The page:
Books: A Point of View: Newsflash from the Far East |
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Newsflash from the Far East : on the final part of this series

(S05E10, broadcast 29th and 31st May 2009)

"Bowing to a higher authority"
— despotism v democracy

This is the last broadcast in my current stint and I would like to thank little Kim Jong-Il of North Korea for handing me, at the eleventh hour, a useful peg around which to do a wrap-up. Throughout the series I’ve been trying to stress the advantages of liberal democracy over less representative forms of government.

I didn’t pretend that liberal democracy can infallibly deliver justice to everyone in all walks of life, or always deliver a sensible foreign policy, or even deliver a disk full of secret personal information without leaving it in a taxi. But I did try to point out that liberal democracy is more likely to guarantee a life lived under the rule of law than any system that rules according to the desires of an oligarchy or a despot. Sometimes the despot has been democratically elected but that doesn’t make his regime a liberal democracy. So let’s just call liberal democracy ‘democracy’ for short, and save a word.

The minimal definition of democracy that was devised in New Zealand by the exiled philosopher Karl Popper during World War II still holds. It’s a democracy if the government can be changed at the people’s whim. The French writer Albert Camus added a valuable nuance when he said that democracy was the form of society devised and maintained by those who know they don’t know everything.

One way or another, those two descriptions are at the heart of the case for favouring a mechanism by which no group can consolidate itself in power, or any individual rule alone unchallenged. Democracy gives justice its best chance to realize itself as a principle. This fact is obvious, and in fact every commentator in the West accepts it even when he earns his living by railing against its deficiencies as if they were built in. He still calls the police if his house gets robbed, and sometimes the police even turn up. If they don’t, he can write to his MP.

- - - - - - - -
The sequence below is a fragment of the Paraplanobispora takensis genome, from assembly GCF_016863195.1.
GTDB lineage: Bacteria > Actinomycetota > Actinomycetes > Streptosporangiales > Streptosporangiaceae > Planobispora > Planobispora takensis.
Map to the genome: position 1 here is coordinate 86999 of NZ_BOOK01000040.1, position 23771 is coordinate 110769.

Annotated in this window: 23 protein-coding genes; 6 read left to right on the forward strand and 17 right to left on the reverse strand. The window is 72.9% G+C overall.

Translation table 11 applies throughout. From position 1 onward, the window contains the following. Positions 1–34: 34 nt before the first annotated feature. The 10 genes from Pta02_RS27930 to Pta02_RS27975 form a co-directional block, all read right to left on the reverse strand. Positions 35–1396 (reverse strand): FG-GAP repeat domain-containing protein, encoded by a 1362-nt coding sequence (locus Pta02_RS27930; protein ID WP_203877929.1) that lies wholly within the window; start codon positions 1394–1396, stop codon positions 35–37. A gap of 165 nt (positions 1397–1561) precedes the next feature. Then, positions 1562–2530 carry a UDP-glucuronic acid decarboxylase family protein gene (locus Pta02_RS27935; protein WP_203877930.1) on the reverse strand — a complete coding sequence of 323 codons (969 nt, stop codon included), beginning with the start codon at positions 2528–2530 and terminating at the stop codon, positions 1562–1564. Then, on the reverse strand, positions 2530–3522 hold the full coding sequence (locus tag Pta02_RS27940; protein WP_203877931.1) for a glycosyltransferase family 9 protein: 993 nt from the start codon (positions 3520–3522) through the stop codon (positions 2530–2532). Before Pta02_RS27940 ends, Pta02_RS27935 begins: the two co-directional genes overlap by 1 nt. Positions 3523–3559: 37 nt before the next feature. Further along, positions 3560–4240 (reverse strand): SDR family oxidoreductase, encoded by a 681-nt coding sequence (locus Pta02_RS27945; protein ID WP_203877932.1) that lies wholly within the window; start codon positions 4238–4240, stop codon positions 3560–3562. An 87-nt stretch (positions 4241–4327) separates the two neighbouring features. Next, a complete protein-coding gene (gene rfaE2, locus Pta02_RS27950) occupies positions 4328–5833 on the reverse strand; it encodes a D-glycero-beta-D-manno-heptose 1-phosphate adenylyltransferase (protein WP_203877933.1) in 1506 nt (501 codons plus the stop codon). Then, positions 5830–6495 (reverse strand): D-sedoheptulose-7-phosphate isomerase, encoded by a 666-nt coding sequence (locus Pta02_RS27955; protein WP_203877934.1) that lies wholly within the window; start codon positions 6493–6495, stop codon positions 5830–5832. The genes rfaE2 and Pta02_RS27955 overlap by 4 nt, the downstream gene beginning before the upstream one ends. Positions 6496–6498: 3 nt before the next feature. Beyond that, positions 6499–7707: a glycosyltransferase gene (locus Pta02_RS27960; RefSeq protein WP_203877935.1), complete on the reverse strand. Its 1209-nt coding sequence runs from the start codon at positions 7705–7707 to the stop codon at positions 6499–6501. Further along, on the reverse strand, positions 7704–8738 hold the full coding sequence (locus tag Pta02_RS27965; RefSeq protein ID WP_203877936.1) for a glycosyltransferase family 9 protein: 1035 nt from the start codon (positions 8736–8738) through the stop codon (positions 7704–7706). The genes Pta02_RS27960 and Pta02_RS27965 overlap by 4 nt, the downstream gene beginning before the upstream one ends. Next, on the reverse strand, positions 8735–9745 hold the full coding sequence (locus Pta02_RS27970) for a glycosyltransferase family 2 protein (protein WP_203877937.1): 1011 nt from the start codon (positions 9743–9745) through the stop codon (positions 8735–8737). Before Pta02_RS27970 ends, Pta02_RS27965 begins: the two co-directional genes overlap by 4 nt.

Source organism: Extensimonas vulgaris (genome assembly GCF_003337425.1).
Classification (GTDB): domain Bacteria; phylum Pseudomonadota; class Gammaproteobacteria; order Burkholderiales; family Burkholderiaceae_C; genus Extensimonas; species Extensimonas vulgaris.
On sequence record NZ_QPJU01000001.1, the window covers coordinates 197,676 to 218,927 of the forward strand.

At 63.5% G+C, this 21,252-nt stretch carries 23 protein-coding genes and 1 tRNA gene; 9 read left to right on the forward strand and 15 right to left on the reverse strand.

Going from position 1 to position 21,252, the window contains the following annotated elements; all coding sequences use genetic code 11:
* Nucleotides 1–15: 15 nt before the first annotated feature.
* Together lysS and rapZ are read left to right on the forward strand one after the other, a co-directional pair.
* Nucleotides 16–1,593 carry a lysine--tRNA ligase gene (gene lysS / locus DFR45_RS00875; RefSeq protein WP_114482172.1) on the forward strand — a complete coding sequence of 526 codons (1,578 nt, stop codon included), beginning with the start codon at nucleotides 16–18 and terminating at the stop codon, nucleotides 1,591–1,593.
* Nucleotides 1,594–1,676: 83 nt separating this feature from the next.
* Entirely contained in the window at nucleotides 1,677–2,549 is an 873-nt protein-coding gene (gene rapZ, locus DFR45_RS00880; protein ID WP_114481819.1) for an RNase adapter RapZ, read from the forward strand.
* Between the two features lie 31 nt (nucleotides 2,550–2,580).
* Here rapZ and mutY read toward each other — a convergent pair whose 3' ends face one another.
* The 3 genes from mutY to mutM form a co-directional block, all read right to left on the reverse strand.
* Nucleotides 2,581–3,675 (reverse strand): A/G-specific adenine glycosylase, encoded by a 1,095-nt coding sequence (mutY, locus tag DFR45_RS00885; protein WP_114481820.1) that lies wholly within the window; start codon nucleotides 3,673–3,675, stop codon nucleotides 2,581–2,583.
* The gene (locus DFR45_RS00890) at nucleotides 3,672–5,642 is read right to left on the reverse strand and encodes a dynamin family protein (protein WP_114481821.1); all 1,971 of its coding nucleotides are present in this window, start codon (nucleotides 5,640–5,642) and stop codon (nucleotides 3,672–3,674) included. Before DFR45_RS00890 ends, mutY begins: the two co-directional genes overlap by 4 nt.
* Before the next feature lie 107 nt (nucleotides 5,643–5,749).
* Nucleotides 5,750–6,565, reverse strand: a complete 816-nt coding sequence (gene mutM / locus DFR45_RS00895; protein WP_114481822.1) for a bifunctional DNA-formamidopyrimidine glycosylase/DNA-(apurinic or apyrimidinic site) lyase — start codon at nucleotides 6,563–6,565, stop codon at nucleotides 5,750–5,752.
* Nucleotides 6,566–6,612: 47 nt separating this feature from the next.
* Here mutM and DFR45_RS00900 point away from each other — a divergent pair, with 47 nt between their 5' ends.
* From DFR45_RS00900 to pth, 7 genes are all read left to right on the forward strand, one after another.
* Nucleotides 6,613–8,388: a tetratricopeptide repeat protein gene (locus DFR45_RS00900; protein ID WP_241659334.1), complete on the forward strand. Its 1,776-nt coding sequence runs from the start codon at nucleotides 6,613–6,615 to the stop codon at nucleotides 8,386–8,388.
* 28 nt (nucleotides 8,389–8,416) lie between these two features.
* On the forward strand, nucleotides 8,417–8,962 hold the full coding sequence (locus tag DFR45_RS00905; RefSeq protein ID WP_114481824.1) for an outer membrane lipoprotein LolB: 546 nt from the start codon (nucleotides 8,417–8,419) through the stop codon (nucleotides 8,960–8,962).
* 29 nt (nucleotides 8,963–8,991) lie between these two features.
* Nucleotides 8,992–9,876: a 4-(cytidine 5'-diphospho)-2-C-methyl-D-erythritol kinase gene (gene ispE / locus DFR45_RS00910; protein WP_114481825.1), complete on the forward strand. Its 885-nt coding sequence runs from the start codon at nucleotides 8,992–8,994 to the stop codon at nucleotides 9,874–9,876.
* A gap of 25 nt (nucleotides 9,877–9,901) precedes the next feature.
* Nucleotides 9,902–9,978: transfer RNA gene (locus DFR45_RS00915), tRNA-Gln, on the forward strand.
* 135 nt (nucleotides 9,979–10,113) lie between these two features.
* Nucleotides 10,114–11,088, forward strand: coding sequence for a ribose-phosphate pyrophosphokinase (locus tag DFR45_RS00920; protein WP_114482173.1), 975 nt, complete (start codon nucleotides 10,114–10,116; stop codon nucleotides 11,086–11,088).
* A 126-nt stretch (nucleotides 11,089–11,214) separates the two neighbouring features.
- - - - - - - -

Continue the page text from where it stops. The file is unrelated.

Aha, you might say, our MPs are currently in disrepute. They’ve all had their hands in the bag, we scream, even though it’s remarkable how many of them haven’t, despite a temptation that amounted to a standing order. I’ve already pointed out in a previous broadcast that the expenses scandal could have been far worse. At least we were shocked. In a truly corrupt non-democracy we might not have been shocked: we might have thought it normal. Here it seems abnormal enough to crowd the headlines.

But I’ve already made that point, and even though the headlines continue to be crowded week after week, it would have been a feeble wrap-up to make the same point again, except to say that it’s high time to remember just how hard and long, including during the holidays, most MPs work, for what really is a tight salary. Those who bumped the salary up by claiming their expenses were doing what was allowed, and those who made too good a thing of it will either walk the plank now or lose their seats next time, so really our form of government is still democratic, or else the rogue MPs would have staged a coup by now, roped in the army and shot us down in the streets.

But I can hear you nodding off already. Again, it’s obvious. Damaged doesn’t mean destroyed, and repairs can be made. Indeed the party that shows it knows how to make them will probably win the next election, which might even have a high turn-out, as people remember what their vote is for: changing the government at the people’s whim.

That was the sublime cunning of Karl Popper’s minimal definition. He said the people’s ‘whim’. He didn’t say that the people had to be fully informed, or wise. He said that all it took was for enough of them to want a change, and it could be made to happen. In a despotism you can want all you want, and there will be no change, except that, if you do any of your wanting aloud, the police really will turn up on time, and set about demonstrating to you and your family exactly why Saddam Hussein, of fond memory, won every election by 100 per cent of the vote.

If you are fighting sleep as I grind out these truisms, get set to be propelled even more deeply into the arms of Morpheus when I launch into a short version of the other wrap-up I thought I might be stuck with, namely the Oxford Poetry Professorship imbroglio. Yes, poetry, normally a tight little world, got itself into the headlines for the second time in three weeks when, after Carol Ann Duffy was appointed to the Laureateship, Derek Walcott not only pulled out of the election for the Oxford Poetry Professorship, but the winner, Ruth Padel, resigned from the post.